- Dr. Alexander Allan, toxicologist, told Lord Hutton in terms that the co-proxamol tabletshad to be ingested. That is untrue. Two other possibilities exist – administration of co-proxamol by nasogastric tube and injection of paracetamol and dextropropoxyphene (the components of co-proxamol). These other possibilities require careful assessment, not least in the context of a possible faked “suicide”.
- To the best of our knowledge there is no direct evidence of “intent” on the part of Dr. Kelly to kill himself. In the absence of such evidence it is, at a minimum, possible that an inquest would return a verdict other than suicide.
The second list illustrates a range of questions and/or concerns which have, to the best of our knowledge, never been satisfactorily investigated but which did not form part of the Second Section 13 application, so far as we are aware. We ask the Attorney General now to fairly and thoroughly examine these issues in the context of this Third Section 13 Application.
- Concerns exist regarding the reliability of the evidence given to the Hutton Inquiry by Janice Kelly. The Attorney General was made aware of such concerns in his copy of an email of 12th June 2011. For example seehttp://chilcotscheatingus.blogspot.co.uk/2011/08/death-of-david-kelly-peter-jacobsen.html. Questions regarding the evidence of Janice Kelly impact on the credibility of Professor Hawton’s evidence (mentioned in the preceding list) since Professor Hawton seems to have relied on Janice Kelly’s evidence.
- The Attorney General was presented on 8th June 2011 with evidence that a suicide story was being “spun” in the morning of 18th July 2003, when there was no legitimate basis for a suicide conclusion. See http://chilcotscheatingus.blogspot.co.uk/2011/06/death-of-david-kelly-spinning-suicide.html .We do not seek to argue that the Attorney General ought to have included consideration of that matter in his statement of 9th June 2011. We now ask him to give careful consideration as to the implications of “suicide spin” on the morning of 18th July 2011. We believe that careful examination is required of the possibility that the “suicide spin” may have originated in the highest echelons of the Blair Government.
- In the report by Mr. Roy Green of 27th September 2003 it is indicated that Mr. Green observed “arterial rain” at Harrowdown Hill. He appears to have assumed that the only explanation of such “arterial rain” was bleeding from a transected ulnar artery. He did not appear to consider the possibility that the supposed arterial rain at Harrowdown Hill could have been simulated. We ask that the possibility of simulation now be fully investigated. See http://chilcotscheatingus.blogspot.co.uk/2011/08/death-of-david-kelly-simulating.htmlfor some relevant background.
9. Legal Issues
There is, we suggest, no serious legal barrier to the High Court granting an Order that an inquest be held into the death of Dr. David Kelly.
On the single ground of the evidence that the body was moved then it is evident “in the interests of justice” that an inquest is needed. There are, however, many other grounds for doubt about the safety of Lord Hutton’s conclusion, some of which we have listed in the section “Other issues of concern”.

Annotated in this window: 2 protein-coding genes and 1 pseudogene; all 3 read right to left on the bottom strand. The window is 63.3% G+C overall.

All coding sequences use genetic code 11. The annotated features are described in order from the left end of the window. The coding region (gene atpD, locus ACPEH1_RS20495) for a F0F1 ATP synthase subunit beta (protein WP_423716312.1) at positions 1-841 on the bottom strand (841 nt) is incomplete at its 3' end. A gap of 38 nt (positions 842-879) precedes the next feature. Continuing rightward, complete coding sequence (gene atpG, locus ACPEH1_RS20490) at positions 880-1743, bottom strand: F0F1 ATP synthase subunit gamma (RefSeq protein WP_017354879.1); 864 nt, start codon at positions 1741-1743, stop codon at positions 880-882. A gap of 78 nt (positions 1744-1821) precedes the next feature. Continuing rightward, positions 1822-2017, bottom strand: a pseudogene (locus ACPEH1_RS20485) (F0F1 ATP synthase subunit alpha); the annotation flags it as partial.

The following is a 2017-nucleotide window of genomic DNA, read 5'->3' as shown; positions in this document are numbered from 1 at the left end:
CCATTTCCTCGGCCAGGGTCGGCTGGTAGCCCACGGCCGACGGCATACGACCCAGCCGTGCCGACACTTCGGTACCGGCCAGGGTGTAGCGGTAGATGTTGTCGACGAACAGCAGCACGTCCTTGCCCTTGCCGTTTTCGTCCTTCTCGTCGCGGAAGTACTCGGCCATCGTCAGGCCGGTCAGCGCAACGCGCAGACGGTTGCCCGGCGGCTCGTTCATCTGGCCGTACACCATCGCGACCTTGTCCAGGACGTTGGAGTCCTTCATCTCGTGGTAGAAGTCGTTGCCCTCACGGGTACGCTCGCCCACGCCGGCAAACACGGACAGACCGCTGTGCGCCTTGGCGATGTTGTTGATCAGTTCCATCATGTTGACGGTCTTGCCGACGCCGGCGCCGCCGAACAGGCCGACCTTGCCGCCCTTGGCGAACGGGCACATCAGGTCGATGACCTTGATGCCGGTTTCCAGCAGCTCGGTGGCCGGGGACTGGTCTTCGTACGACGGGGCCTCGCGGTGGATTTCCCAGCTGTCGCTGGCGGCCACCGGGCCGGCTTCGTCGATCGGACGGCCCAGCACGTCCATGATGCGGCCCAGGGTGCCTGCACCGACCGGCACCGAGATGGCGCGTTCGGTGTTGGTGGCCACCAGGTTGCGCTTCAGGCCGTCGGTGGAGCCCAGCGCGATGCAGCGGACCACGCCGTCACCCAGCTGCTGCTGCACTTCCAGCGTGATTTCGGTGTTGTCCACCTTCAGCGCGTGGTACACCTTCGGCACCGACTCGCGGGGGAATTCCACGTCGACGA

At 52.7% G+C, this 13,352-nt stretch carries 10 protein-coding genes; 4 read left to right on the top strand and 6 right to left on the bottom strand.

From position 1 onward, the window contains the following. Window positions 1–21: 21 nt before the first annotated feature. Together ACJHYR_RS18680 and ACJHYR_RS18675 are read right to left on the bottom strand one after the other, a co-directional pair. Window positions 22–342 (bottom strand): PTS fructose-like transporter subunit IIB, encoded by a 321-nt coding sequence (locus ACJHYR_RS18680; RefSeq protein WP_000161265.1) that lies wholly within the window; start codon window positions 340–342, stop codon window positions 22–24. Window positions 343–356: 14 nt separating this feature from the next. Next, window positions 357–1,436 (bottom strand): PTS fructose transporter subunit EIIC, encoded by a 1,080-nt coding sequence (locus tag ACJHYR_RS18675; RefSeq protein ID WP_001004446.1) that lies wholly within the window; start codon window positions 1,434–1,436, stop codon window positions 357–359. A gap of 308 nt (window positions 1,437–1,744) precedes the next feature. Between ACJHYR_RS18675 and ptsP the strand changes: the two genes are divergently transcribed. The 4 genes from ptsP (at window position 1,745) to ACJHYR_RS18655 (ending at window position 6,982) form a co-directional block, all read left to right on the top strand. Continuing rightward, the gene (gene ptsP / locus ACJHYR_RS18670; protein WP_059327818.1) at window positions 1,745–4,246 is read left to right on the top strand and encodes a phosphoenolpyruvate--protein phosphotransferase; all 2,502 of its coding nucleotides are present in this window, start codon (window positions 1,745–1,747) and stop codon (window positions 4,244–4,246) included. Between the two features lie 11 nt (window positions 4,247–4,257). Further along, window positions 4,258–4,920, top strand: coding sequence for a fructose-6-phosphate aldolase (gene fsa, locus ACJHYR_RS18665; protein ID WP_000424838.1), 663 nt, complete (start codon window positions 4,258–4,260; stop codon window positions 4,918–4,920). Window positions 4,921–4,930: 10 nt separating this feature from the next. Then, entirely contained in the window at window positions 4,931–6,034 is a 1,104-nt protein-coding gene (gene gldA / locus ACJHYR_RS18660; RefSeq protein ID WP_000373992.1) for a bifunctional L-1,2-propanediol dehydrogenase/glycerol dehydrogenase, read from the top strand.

We consider that in pages 11 to 14 of the Attorney General’s Written Statement of 9th June 2011 (online athttp://www.attorneygeneral.gov.uk/Publications/Documents/Attorney%20General%20Dr%20Kelly%20written%20statement%209%20June%202011.pdf ) the Attorney General misdirected himself, effectively providing a legal smokescreen whose effect is to defeat the interests of justice.
We consider, for example, that the Attorney General was in error on two points with regard to the possibility that the Oxfordshire Coroner, Nicholas Gardiner, had misdirected himself.
Mr. Gardiner stated on 16th March 2004 (page 3 of the transcript) that no public inquiry would take evidence on oath:
“Many of those who have written to me have pointed out that the Public Inquiry does not hear evidence on oath and has no powers to compel the attendance of witnesses or summon a jury, some also add that a Judge is not a Coroner. All that may be true, but it does apply to any Public Inquiry. I took the view that if it applies to any Public Inquiry one cannot suggest it is exceptional.”
He misdirected himself on that point since a public inquiry, such as the Hutton Inquiry, could have been established in 2003 under the Tribunals of Inquiry (Evidence) Act 1921 (since repealed) which provided for evidence being taken under oath.
The effect of the Oxfordshire Coroner’s misdirecting himself with regard to the possibility of taking evidence on oath in a public inquiry is that he failed to recognize an “exceptional reason” which would allow (and in the light of Section 8 of the Coroners Act 1988 arguably require) him to resume the inquest.
Further, by virtue of Section 8 of the Coroners Act 1988 the Oxfordshire Coroner has a legal duty to conduct an inquest into Dr. Kelly’s death.
No such inquest has taken place which has produced an inquisition.
Mr. Gardiner misdirected himself in that he failed on 16th March 2004 to consider the implications of the obligation imposed on him by Section 8 to conduct an inquest into the suspicious death of Dr. Kelly.
There is nothing in Section 17A of the 1988 Act which, in the exceptional circumstances of this case, removes the duty placed on the Coroner to conduct an inquest.